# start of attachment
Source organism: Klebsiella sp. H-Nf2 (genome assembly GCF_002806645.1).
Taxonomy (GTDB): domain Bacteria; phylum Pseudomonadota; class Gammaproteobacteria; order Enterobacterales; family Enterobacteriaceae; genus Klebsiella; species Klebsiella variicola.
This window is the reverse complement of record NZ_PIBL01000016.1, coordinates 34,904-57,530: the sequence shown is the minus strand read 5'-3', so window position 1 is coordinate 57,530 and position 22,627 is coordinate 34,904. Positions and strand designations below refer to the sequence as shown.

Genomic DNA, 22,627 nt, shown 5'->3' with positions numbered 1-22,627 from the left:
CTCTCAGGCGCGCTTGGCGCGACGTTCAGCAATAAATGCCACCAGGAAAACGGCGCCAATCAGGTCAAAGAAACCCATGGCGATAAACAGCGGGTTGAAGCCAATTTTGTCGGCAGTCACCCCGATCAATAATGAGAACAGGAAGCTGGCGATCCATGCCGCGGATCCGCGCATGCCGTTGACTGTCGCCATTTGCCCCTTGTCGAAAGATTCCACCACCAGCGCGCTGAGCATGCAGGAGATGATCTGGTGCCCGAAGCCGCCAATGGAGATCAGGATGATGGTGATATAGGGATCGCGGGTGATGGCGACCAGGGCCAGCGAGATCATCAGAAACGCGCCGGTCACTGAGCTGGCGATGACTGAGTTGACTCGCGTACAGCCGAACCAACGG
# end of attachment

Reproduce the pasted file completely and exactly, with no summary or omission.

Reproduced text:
Source organism: Klebsiella sp. H-Nf2 (genome assembly GCF_002806645.1).
Taxonomy (GTDB): domain Bacteria; phylum Pseudomonadota; class Gammaproteobacteria; order Enterobacterales; family Enterobacteriaceae; genus Klebsiella; species Klebsiella variicola.
This window is the reverse complement of record NZ_PIBL01000016.1, coordinates 34,904-57,530: the sequence shown is the minus strand read 5'-3', so window position 1 is coordinate 57,530 and position 22,627 is coordinate 34,904. Positions and strand designations below refer to the sequence as shown.

Genomic DNA, 22,627 nt, shown 5'->3' with positions numbered 1-22,627 from the left:
CTCTCAGGCGCGCTTGGCGCGACGTTCAGCAATAAATGCCACCAGGAAAACGGCGCCAATCAGGTCAAAGAAACCCATGGCGATAAACAGCGGGTTGAAGCCAATTTTGTCGGCAGTCACCCCGATCAATAATGAGAACAGGAAGCTGGCGATCCATGCCGCGGATCCGCGCATGCCGTTGACTGTCGCCATTTGCCCCTTGTCGAAAGATTCCACCACCAGCGCGCTGAGCATGCAGGAGATGATCTGGTGCCCGAAGCCGCCAATGGAGATCAGGATGATGGTGATATAGGGATCGCGGGTGATGGCGACCAGGGCCAGCGAGATCATCAGAAACGCGCCGGTCACTGAGCTGGCGATGACTGAGTTGACTCGCGTACAGCCGAACCAACGG